Aristotle, Matter and form (eidos). Potency and Act...

Aristotle

Philosophical thought of ancient Greece reached its highest height in the works of Aristotle (384-322 BC), whose views, encyclopedically incorporating the achievements of the ancient spider, are a grandiose system of concrete scientific and philosophical knowledge in its amazing depth , fineness and scale. Educated mankind has studied, learning and will learn from him in the course of centuries of his philosophical culture.

Aristotle is a disciple of Plato, but on a number of fundamental issues he disagreed with his teacher. In particular, he believed that the Platonic theory of ideas is completely inadequate to explain empirical reality. It is Aristotle who speaks: "Plato is my friend, but the truth is more precious!" He sought to overcome the Platonic gap between the world of sensory things and the world of ideas.

Matter and form (eidos). Potency and act

Proceeding from the recognition of the objective existence of matter, Aristotle considered it eternal, uncreated and indestructible. Matter can not arise from nothing, nor can it increase or decrease in its quantity. However, matter itself, according to Aristotle, is inert, passive. It contains only the possibility of the emergence of a real variety of things, as, for example, marble contains the possibility of various statues. To make this possibility a reality, it is necessary to give the matter an appropriate form. Under the form Aristotle meant the active creative factor, thanks to which the thing becomes real. The form - is the stimulus and purpose, the cause of the formation of diverse things from the monotonous matter: matter is a kind of clay. In order for a variety of things to arise from it, a potter is needed - a god (or a mind-first-engine). Form and matter are inextricably linked, so that every thing in possibility is already contained in matter and by its natural development receives its form. The whole world is a series of forms in communication with each other and arranged in an order of increasing perfection. Thus, Aristotle comes to the idea of ​​ individual being things, phenomena: they represent the "fusion of matter and eidos (form). Matter appears as an opportunity and as a kind of substratum of existence. Marble, for example, can be considered as a possibility of a statue, it is also a material principle, a substrate, and a statue carved from a peg is already a unity of matter and form. The main engine of the world is a god, defined as the form of all forms, as the pinnacle of the universe.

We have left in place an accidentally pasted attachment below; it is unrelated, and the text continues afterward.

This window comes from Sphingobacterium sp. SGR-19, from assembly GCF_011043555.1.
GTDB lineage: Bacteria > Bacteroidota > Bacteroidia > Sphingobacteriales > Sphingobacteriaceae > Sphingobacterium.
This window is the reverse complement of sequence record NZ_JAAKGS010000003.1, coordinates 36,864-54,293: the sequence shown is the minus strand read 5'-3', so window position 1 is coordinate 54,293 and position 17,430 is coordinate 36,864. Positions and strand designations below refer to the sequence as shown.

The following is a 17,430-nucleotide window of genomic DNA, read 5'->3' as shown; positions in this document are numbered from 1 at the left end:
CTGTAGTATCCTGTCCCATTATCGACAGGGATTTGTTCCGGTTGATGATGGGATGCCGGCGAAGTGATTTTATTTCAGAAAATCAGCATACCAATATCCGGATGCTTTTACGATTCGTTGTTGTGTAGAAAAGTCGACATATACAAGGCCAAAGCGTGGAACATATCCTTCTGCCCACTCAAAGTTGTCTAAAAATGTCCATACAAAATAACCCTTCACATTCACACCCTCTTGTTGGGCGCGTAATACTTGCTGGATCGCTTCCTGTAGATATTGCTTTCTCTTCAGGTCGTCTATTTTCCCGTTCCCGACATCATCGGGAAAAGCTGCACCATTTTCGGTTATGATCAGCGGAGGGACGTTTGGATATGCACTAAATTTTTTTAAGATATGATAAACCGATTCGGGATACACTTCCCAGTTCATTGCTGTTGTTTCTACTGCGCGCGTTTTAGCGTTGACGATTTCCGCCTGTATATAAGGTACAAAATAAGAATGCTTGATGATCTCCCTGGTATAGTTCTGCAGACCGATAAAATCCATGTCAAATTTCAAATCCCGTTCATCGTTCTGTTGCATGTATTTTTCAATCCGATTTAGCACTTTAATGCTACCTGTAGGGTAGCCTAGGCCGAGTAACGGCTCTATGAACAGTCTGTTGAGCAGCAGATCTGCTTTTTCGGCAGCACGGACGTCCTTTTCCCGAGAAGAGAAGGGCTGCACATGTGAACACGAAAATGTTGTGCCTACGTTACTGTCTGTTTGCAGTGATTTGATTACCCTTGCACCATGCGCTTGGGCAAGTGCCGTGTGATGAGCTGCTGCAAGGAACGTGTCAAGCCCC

Categories of Philosophy

Aristotle's consideration of the relationship between matter and eidos (form), act and potency reveals the energetic dynamism of existence in its development. At the same time, the thinker sees the causal dependence of the phenomena of existence: everything has a causal explanation. In connection with this, he makes a distinction of the reasons: there is an active cause - this is an energetic force that generates something in the flow of universal interaction of the phenomena of existence, not only matter and form, act and potency, but also generating energy-cause, along with the active principle and target meaning: "for what sake". Here we are dealing with such an exceptionally important position of Aristotle's philosophy as the semantic origin of all that exists, as well as the hierarchy of its levels-from matter as a possibility to the formation of individual forms of being and further from inorganic formations to the world of plants, living beings, different species of animals and , finally, to man, to society. Consequently, Aristotle played an enormous role in the development of existence, which is organically connected with the categories of space and time, which he acts not as substances, but as "place" and the number of motion, i.e. as a sequence of real and conceivable events and states. This approach is closer to the modern understanding of these categories than, say, Newtonian.

Aristotle developed a hierarchical system of categories in which the main was essence, or substance, and the rest were considered its attributes. Striving to simplify the categorical system, Aristotle then recognized the main only three categories: essence, state, attitude.

Through his analysis of potency and act, Aristotle introduced the principle of development into philosophy. This was a response to the aporia of the Eleans, according to which the existent can arise either from the being or from the non-existent, but both are impossible, for in the former case the existent no longer exists, and in the second, something can not arise out of nothing, hence , the emergence or becoming is completely impossible and the sensory world must be referred to the realm of non-being. In this way, Aristotle introduced the philosophies of the category possibilities and of reality, and this is the potency and act.

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